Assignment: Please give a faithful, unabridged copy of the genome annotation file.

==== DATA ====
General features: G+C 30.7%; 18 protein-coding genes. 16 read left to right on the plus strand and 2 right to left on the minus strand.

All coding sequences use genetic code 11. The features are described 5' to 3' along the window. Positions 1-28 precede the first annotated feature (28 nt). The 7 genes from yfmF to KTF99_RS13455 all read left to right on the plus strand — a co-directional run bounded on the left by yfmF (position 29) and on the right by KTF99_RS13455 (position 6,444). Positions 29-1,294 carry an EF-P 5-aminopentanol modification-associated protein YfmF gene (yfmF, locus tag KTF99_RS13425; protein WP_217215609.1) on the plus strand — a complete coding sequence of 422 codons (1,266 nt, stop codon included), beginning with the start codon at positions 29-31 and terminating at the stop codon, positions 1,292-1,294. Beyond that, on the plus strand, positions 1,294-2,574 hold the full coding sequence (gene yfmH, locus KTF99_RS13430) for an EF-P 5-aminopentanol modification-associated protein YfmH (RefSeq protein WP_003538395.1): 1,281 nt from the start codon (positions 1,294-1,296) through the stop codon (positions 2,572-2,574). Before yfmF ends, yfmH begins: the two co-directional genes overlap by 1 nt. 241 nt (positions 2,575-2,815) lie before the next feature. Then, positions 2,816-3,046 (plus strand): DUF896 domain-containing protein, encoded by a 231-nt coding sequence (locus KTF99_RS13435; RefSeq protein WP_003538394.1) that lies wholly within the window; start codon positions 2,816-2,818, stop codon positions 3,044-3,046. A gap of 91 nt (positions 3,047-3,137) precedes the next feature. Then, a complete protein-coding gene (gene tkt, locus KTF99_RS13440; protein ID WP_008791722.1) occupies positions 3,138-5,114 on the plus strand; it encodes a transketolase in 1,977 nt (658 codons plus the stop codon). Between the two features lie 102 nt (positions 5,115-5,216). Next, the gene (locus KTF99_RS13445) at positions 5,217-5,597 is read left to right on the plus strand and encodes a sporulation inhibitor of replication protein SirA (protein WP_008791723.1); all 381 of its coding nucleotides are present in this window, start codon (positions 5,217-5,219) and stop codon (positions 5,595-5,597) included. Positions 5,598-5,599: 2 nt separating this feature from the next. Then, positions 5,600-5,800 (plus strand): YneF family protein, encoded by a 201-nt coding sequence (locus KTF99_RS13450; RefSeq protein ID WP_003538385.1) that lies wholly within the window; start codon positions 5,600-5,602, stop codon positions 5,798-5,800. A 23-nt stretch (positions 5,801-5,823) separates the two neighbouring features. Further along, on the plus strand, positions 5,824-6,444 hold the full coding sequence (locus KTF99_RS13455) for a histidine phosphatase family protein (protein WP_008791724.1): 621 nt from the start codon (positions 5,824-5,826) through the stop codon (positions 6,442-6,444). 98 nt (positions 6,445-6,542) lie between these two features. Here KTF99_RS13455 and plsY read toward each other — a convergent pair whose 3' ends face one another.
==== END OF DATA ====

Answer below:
General features: G+C 30.7%; 18 protein-coding genes. 16 read left to right on the plus strand and 2 right to left on the minus strand.

All coding sequences use genetic code 11. The features are described 5' to 3' along the window. Positions 1-28 precede the first annotated feature (28 nt). The 7 genes from yfmF to KTF99_RS13455 all read left to right on the plus strand — a co-directional run bounded on the left by yfmF (position 29) and on the right by KTF99_RS13455 (position 6,444). Positions 29-1,294 carry an EF-P 5-aminopentanol modification-associated protein YfmF gene (yfmF, locus tag KTF99_RS13425; protein WP_217215609.1) on the plus strand — a complete coding sequence of 422 codons (1,266 nt, stop codon included), beginning with the start codon at positions 29-31 and terminating at the stop codon, positions 1,292-1,294. Beyond that, on the plus strand, positions 1,294-2,574 hold the full coding sequence (gene yfmH, locus KTF99_RS13430) for an EF-P 5-aminopentanol modification-associated protein YfmH (RefSeq protein WP_003538395.1): 1,281 nt from the start codon (positions 1,294-1,296) through the stop codon (positions 2,572-2,574). Before yfmF ends, yfmH begins: the two co-directional genes overlap by 1 nt. 241 nt (positions 2,575-2,815) lie before the next feature. Then, positions 2,816-3,046 (plus strand): DUF896 domain-containing protein, encoded by a 231-nt coding sequence (locus KTF99_RS13435; RefSeq protein WP_003538394.1) that lies wholly within the window; start codon positions 2,816-2,818, stop codon positions 3,044-3,046. A gap of 91 nt (positions 3,047-3,137) precedes the next feature. Then, a complete protein-coding gene (gene tkt, locus KTF99_RS13440; protein ID WP_008791722.1) occupies positions 3,138-5,114 on the plus strand; it encodes a transketolase in 1,977 nt (658 codons plus the stop codon). Between the two features lie 102 nt (positions 5,115-5,216). Next, the gene (locus KTF99_RS13445) at positions 5,217-5,597 is read left to right on the plus strand and encodes a sporulation inhibitor of replication protein SirA (protein WP_008791723.1); all 381 of its coding nucleotides are present in this window, start codon (positions 5,217-5,219) and stop codon (positions 5,595-5,597) included. Positions 5,598-5,599: 2 nt separating this feature from the next. Then, positions 5,600-5,800 (plus strand): YneF family protein, encoded by a 201-nt coding sequence (locus KTF99_RS13450; RefSeq protein ID WP_003538385.1) that lies wholly within the window; start codon positions 5,600-5,602, stop codon positions 5,798-5,800. A 23-nt stretch (positions 5,801-5,823) separates the two neighbouring features. Further along, on the plus strand, positions 5,824-6,444 hold the full coding sequence (locus KTF99_RS13455) for a histidine phosphatase family protein (protein WP_008791724.1): 621 nt from the start codon (positions 5,824-5,826) through the stop codon (positions 6,442-6,444). 98 nt (positions 6,445-6,542) lie between these two features. Here KTF99_RS13455 and plsY read toward each other — a convergent pair whose 3' ends face one another.